The Burning Man: A geographical analysis of a new-age pilgrimage


At the top of “6 o’clock”, a main street in Black Rock City, Nevada

The folks at UC Berkeley’s library have just kindly dug out my Geography Undergraduate Honours Thesis from 2002 and scanned it. I had somehow lost every single copy, a depressing combination of hard-drive crashes and absent-minded post-graduation packing.

It was interesting for me to reread it now, both for reminiscence sake and to ponder how my writing has changed over the years.

The Burning Man is a yearly festival in the middle of Nevada’s Black Rock Dessert that I have now attended thrice: in 2002 when I was walking around with a notebook interviewing people; in 2003, sans notebook, to partake in all the art, joy and partying that I had missed the year before; and in 2009 when my sister, brother-in-law, cousins and very good friend wanted to go for the very first time.

The Burning Man is very close to my heart, partly because of the great art on offer and partly because by living for a week in “the gift economy”, where money can’t buy you anything, one learns to appreciate labour and human interaction outside the mental confines of commerce. (One also learns to appreciate just how long the human body can go without a shower.)

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Singapore’s outdated national security policies


Singapore’s national security policies aresingapore_flag outdated and in dire need of revision. These policies are heavily influenced by the paranoias of the 1960s, when a vulnerability fetish gave rise to a siege mentality amongst Singaporean leaders that persists today. But Singapore’s main security threats now are not other states but non-state actors, specifically pirates and terrorists. Continue reading

football in america

like most of you, i have been glued to the world cup.

following it here, in the US, has been a particularly fascinating experience. Speaking to Americans and listening to American commentators has given me some insights into their thoughts on football, and maybe, life.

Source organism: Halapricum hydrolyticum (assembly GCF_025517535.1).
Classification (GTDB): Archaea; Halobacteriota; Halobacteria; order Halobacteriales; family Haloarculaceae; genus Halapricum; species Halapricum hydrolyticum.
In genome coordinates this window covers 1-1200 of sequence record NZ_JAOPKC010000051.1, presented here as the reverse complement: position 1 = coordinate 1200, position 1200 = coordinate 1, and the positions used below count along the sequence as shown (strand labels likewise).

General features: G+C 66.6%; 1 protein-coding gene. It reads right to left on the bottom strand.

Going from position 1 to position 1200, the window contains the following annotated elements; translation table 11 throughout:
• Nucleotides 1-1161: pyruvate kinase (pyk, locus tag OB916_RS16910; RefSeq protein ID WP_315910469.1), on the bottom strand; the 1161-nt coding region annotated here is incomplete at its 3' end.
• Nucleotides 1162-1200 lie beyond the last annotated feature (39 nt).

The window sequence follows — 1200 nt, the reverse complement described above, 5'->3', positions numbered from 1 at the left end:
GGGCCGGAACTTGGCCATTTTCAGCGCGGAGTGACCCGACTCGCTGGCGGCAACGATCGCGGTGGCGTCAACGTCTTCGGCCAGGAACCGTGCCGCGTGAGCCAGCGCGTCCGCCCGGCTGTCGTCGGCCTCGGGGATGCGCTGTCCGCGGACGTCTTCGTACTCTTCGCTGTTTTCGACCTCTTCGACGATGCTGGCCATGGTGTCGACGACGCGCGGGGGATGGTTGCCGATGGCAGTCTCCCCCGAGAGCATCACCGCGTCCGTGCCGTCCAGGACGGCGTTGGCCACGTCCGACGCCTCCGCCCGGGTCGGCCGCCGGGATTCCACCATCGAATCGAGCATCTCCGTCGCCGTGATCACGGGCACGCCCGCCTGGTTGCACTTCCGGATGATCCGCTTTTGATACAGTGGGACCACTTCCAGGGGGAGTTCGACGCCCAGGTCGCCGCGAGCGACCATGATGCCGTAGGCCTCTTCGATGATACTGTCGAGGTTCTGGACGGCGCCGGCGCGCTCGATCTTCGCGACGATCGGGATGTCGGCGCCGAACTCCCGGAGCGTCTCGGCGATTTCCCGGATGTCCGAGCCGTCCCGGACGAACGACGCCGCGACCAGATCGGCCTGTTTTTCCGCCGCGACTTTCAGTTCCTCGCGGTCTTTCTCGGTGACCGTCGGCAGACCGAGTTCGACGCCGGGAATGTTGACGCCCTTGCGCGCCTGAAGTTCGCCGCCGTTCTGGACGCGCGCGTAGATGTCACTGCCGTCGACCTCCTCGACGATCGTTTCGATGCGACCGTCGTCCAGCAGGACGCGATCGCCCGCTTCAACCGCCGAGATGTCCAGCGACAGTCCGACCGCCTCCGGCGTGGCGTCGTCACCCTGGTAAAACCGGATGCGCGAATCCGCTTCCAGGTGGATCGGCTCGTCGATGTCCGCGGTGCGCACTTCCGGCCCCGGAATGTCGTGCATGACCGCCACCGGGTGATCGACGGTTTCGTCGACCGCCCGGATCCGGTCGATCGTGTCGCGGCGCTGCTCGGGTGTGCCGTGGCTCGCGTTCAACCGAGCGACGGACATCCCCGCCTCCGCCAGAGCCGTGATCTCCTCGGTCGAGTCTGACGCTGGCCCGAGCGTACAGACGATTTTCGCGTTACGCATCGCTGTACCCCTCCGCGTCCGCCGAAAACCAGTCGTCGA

americans have an obsessions with stats. at many inopportune moments during a game, ESPN will indulge in a computer graphic that shows some inane statistic – like number of times a team that has gone a goal down before half time has eventually won, number of headers on target in the last 15 minutes or number of blond players to have won a world cup.

the statistic is obviously then used to suggest something about the probability of certain outcomes during the game. sometimes, there is sense behind this. after all, there must be concrete reasons – lethargy on one side, a desperate dash to the death for the other – why so many goals have been scored in the last 15 minutes of play. concrete reasons that are, quite likely, to play out again.

but when pure statistics are used to buttress grandiose statements, things get ridiculous. “The Swiss have the best defence” or “The Spanish are the most impressive team”, two things I heard after the first round.

This obsession with statistics also leads them to carve up the game into 15 minute blocks, or worse still, individual plays. “Sweden lost the game in 12 minutes and 2 plays” after their match with Germany, the commentator then suggesting that they had only been beaten, that they were only inferior, over the course of those 12 minutes. Which, of course, ignores any difference in the way Germany would have played had they not scored those 2 goals early on.

In truth, Germany was by far the better team over 90 minutes. Sweden never had a sniff.

thus, what is to many of us a beautiful 90 minute drama of shifting tides, fiery motivations, unbridled joy and intolerable anguish is summarily reduced to a couple of key events or highlights. sure, every sports highlight show does this, but my point here is that this is the way Americans approach their sport.

I was shocked, disappointed, and then mostly amused, when I was supposed to watch a great game with an American friend, and he casually told me, “Yah, don’t worry, we can go grab some burgers and easily get back with 30 minutes of the game left.”


Besides being a poignant commentary on the American preference for eating over exercise, the point is that the end result and the key incidents are all that matter here. But then again, maybe that is all that’s important. Why do we the rest of the world get so caught up with everything in between?

I also found out why football will never make it big in America. Not enough stoppages for ad time. So not enough money. So not enough interest. The mullah matters too much here, not the beauty of the game.

Finally, a little something on their penchant for irritatingly obvious puns. ESPN came up with numerous catch phrases, like “Swede Sixteen” when Sweden went through to the 2nd round, and “Going, going, Ghana”, when Brazil had almost beaten the Africans. I found it tiresome after a while, but the smart cookies at ESPN will be happy to know that a pandemonium of parrots in bars across America were titilated by these linguistic tricks. Play it again, sam.